Monday, 11 July 2016

Blakeney Point

At the weekend, we took the 250 mile trip over to Norfolk for the wedding of some great friends.  We had a fantastic day on Saturday with them, and the on Sunday we had 2 choices; start the 5 hour journey home or head off and enjoy the amazing salt marshes on the North Norfolk coast.  So of course we headed ............ to the coast.

After visiting the stunning village of Cley next the Sea, we carried on to Blakeney where the tide was right in. Straight away I could see terns swooping and diving over the inlets. Oystercatchers were flying overhead, big brutish Heron Gulls were upsetting all the nesting birds.


Little Egrets were posing gracefully on the banks and a Marsh Harrier was quartering in the distance. I have dreamed of seeing this stretch of coastline for so long that it took a while to take it all in.

Little Egret

But there was one bird in particular that I was looking forward to see, the Little Tern. My eyes were drawn to every acrobatic bird in the sky and I had already spotted Common Terns. 

As the tide was so far in, the mud banks and beach areas were covered, so there weren't many waders feeding, so we decided to head over to Morston and take a boat to Blakeney point to see the seal colonies and hopefully the Little Terns.


After crossing a small wooden bridge to get to the pier for Bishops Boats, I couldn't believe my eyes. A Little Tern soared straight past us and then headed off back towards the spit. I really needed to board this boat and get going.

As soon as we left the mooring, we were in more open water surrounded by a variety of gulls and terns.  It was one of those moments where there are just so many places to look, that you almost don't know where to look. A Sandwich Tern dived right in front of us and headed off with a whitebait.

Sandwich Tern and whitebait

As we neared Blakeney Point, we could see so many birds, and quite a few chicks. Some of the Heron Gull chicks were of course quite large, but the tern chicks were still very young and trying to stay hidden and avoid being a meal for those persistent Herring Gulls.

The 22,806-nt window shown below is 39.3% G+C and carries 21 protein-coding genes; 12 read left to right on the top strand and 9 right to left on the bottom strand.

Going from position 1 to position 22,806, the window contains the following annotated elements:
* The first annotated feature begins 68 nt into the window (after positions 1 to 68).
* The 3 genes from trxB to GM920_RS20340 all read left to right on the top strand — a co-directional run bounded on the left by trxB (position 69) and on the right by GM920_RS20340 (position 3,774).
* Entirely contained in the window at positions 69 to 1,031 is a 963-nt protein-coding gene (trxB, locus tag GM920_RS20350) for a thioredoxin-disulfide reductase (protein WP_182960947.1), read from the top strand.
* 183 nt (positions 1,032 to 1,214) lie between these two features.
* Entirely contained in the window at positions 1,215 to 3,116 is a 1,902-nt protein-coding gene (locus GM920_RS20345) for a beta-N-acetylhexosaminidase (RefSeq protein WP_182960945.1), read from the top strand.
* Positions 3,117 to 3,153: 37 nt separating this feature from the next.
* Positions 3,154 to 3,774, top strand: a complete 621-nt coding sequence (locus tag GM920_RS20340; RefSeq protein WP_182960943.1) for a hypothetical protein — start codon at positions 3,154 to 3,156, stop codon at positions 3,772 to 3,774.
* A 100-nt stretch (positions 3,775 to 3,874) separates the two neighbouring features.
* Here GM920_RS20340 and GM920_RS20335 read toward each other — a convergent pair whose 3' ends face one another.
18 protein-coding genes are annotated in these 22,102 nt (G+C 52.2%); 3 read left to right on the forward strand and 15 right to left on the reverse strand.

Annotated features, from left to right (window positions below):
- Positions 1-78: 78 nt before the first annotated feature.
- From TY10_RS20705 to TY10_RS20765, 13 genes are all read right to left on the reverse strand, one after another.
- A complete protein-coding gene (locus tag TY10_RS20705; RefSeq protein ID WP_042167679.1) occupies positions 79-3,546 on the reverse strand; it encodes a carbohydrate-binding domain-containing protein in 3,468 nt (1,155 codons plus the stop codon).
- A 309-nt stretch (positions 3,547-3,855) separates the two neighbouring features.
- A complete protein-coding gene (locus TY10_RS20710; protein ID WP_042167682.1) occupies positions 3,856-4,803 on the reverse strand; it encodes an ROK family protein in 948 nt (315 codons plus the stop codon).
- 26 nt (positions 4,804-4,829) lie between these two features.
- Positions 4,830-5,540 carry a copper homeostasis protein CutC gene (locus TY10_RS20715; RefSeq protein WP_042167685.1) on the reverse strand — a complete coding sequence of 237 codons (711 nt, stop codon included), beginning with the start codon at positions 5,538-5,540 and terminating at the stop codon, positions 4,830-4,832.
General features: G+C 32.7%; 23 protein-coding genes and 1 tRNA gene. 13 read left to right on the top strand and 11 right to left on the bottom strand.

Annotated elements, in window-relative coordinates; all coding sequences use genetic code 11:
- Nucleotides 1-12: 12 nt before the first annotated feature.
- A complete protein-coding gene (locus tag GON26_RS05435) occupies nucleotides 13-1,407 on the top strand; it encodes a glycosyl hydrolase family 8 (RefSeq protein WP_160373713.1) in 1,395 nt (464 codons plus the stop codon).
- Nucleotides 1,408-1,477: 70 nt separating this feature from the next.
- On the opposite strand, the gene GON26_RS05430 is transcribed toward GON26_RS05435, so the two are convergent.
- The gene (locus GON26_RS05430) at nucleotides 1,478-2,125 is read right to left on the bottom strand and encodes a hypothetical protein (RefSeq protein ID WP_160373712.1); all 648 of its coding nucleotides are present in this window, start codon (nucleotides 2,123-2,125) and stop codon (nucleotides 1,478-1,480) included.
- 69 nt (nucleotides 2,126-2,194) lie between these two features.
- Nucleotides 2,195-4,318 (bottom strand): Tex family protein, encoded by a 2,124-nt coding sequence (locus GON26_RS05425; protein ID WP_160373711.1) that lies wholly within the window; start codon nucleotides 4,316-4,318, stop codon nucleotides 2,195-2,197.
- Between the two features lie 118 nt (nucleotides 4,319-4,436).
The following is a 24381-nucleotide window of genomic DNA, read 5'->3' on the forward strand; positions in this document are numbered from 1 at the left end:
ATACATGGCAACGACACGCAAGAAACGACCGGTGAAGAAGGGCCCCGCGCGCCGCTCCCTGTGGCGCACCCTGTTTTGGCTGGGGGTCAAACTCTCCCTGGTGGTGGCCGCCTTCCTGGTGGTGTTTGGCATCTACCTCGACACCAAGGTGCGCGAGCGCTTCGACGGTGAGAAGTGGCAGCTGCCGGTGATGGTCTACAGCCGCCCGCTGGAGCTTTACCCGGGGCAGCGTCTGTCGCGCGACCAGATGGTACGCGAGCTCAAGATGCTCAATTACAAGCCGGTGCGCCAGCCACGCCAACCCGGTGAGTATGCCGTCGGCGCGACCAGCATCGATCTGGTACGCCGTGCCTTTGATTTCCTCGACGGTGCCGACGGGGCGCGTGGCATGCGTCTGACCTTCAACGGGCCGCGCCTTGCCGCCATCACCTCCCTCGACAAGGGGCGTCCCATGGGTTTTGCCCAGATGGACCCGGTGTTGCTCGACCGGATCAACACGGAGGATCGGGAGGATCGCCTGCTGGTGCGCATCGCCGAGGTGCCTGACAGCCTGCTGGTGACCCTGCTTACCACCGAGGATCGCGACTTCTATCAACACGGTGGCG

Herring Gull adult and chick

 Oystercatchers were everywhere you looked and all in various stages of development.


And then we reached the seal colonies. First of all we saw the Common Seals basking on the small area of beach left at high tide.

Common Seal 

The shingle beach and tufted areas of marsh grasses also provided perfect nesting habitat for the terns.

Common Tern

The seals lazily opened the odd eye as we sailed past them.


We headed away from the tip of the spit (caused by long shore drift as the sediment from fallen cliffs further along the coast gets washed up and builds on to the end of Blakeney Point) and towards a sand bank where a colony of Grey Seals were huddled on a tiny shallow area.

Grey Seals


One of the large male Grey Seals had been raiding the crabbing pots and had sadly got the rope from the pot stuck around it's neck.  


Being amongst the seals was amazing. Watching them watching us, watching them swim under the boat and then raise their heads out of the water for a closer look at us. And those dark deep eyes; I almost felt like I could just fall into them if I stared for too long. 


Of course there were Little Terns, and not just one or two, but lots of them, and chicks as well. 

Little Tern


But after all the anticipation of seeing the Little Terns (which was fantastic) the most amazing feeling I came away with was the importance and fragility of habitats like Blakeney Point. 

Nesting Oystercatcher

A few hours was not enough. I will be going back to Norfolk as soon as I can.


Monday, 4 July 2016

Common Tern Uncommon Breeding Attempt

This spring there has been a fantastic passage of terns through most of  Cheshire's waters, including my patch Winsford Flash. Cheshire has one of the biggest densities of individual inland waters in Britain; some resulting from mining subsidence, some man-made from extraction of sand and gravel and some naturally formed after the ice-age. One thing is common to all though, and that is the underlying clay deposits.

I've spent plenty of time watching all the areas around the Flash and managed great views of Black Tern, Arctic Tern and Common Tern, the latter being the most numerous. Sadly however, the passage of Terns died off quite quickly, and just 2 Common Terns remained (a possible pair I thought at the time).


Common Terns breed inland throughout most counties in England, but sadly Cheshire is one of the few that don't really get inland breeders, so I was delighted (and totally surprised) to find on a visit one morning a pair nurturing 1 egg (Common Terns normally lay 2-3 eggs but occasionally just 1 and rarely 4) on a jetty of the Winsford Flash Sailing Club.